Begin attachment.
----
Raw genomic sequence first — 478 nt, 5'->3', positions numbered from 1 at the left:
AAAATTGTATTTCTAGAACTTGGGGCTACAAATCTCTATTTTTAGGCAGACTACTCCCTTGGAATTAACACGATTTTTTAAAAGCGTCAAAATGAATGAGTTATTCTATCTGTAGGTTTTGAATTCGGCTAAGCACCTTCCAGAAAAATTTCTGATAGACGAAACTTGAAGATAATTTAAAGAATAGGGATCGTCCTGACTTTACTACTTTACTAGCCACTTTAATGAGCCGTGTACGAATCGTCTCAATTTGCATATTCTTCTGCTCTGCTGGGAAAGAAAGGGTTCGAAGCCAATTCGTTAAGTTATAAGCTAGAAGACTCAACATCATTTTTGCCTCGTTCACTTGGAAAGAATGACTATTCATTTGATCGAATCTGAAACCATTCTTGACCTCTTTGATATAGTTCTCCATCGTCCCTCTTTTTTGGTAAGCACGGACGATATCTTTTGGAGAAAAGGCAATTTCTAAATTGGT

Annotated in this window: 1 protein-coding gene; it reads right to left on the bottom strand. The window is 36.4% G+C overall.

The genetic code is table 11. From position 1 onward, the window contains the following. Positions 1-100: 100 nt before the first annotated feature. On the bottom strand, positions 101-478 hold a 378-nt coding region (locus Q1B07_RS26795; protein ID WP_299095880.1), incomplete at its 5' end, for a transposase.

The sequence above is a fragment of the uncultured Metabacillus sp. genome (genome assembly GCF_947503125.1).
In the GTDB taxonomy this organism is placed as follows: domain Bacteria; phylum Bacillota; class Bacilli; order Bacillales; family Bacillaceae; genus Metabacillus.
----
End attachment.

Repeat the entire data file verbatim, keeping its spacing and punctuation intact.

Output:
Raw genomic sequence first — 478 nt, 5'->3', positions numbered from 1 at the left:
AAAATTGTATTTCTAGAACTTGGGGCTACAAATCTCTATTTTTAGGCAGACTACTCCCTTGGAATTAACACGATTTTTTAAAAGCGTCAAAATGAATGAGTTATTCTATCTGTAGGTTTTGAATTCGGCTAAGCACCTTCCAGAAAAATTTCTGATAGACGAAACTTGAAGATAATTTAAAGAATAGGGATCGTCCTGACTTTACTACTTTACTAGCCACTTTAATGAGCCGTGTACGAATCGTCTCAATTTGCATATTCTTCTGCTCTGCTGGGAAAGAAAGGGTTCGAAGCCAATTCGTTAAGTTATAAGCTAGAAGACTCAACATCATTTTTGCCTCGTTCACTTGGAAAGAATGACTATTCATTTGATCGAATCTGAAACCATTCTTGACCTCTTTGATATAGTTCTCCATCGTCCCTCTTTTTTGGTAAGCACGGACGATATCTTTTGGAGAAAAGGCAATTTCTAAATTGGT

Annotated in this window: 1 protein-coding gene; it reads right to left on the bottom strand. The window is 36.4% G+C overall.

The genetic code is table 11. From position 1 onward, the window contains the following. Positions 1-100: 100 nt before the first annotated feature. On the bottom strand, positions 101-478 hold a 378-nt coding region (locus Q1B07_RS26795; protein ID WP_299095880.1), incomplete at its 5' end, for a transposase.

The sequence above is a fragment of the uncultured Metabacillus sp. genome (genome assembly GCF_947503125.1).
In the GTDB taxonomy this organism is placed as follows: domain Bacteria; phylum Bacillota; class Bacilli; order Bacillales; family Bacillaceae; genus Metabacillus.